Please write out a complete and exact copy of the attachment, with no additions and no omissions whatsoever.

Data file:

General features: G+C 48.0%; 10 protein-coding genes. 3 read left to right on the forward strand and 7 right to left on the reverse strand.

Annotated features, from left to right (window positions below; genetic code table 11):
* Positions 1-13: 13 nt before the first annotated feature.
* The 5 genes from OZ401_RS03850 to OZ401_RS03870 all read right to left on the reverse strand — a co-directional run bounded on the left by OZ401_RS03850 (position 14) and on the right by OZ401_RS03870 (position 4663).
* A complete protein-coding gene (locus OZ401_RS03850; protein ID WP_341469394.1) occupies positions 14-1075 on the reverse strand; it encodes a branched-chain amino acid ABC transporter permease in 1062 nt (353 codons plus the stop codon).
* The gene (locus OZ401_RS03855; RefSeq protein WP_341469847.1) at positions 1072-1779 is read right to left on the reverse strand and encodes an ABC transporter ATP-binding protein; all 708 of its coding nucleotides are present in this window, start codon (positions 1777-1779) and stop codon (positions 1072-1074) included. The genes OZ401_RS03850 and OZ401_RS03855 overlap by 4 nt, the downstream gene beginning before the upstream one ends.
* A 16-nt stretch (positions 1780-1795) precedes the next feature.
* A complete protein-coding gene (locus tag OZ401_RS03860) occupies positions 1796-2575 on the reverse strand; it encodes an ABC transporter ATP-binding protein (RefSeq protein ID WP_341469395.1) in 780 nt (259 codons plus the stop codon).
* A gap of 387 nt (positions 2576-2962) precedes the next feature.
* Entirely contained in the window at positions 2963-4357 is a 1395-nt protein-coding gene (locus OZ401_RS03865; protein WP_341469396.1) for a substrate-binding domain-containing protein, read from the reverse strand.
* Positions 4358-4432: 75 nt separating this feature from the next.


General features: G+C 48.0%; 10 protein-coding genes. 3 read left to right on the forward strand and 7 right to left on the reverse strand.

Annotated features, from left to right (window positions below; genetic code table 11):
* Positions 1-13: 13 nt before the first annotated feature.
* The 5 genes from OZ401_RS03850 to OZ401_RS03870 all read right to left on the reverse strand — a co-directional run bounded on the left by OZ401_RS03850 (position 14) and on the right by OZ401_RS03870 (position 4663).
* A complete protein-coding gene (locus OZ401_RS03850; protein ID WP_341469394.1) occupies positions 14-1075 on the reverse strand; it encodes a branched-chain amino acid ABC transporter permease in 1062 nt (353 codons plus the stop codon).
* The gene (locus OZ401_RS03855; RefSeq protein WP_341469847.1) at positions 1072-1779 is read right to left on the reverse strand and encodes an ABC transporter ATP-binding protein; all 708 of its coding nucleotides are present in this window, start codon (positions 1777-1779) and stop codon (positions 1072-1074) included. The genes OZ401_RS03850 and OZ401_RS03855 overlap by 4 nt, the downstream gene beginning before the upstream one ends.
* A 16-nt stretch (positions 1780-1795) precedes the next feature.
* A complete protein-coding gene (locus tag OZ401_RS03860) occupies positions 1796-2575 on the reverse strand; it encodes an ABC transporter ATP-binding protein (RefSeq protein ID WP_341469395.1) in 780 nt (259 codons plus the stop codon).
* A gap of 387 nt (positions 2576-2962) precedes the next feature.
* Entirely contained in the window at positions 2963-4357 is a 1395-nt protein-coding gene (locus OZ401_RS03865; protein WP_341469396.1) for a substrate-binding domain-containing protein, read from the reverse strand.
* Positions 4358-4432: 75 nt separating this feature from the next.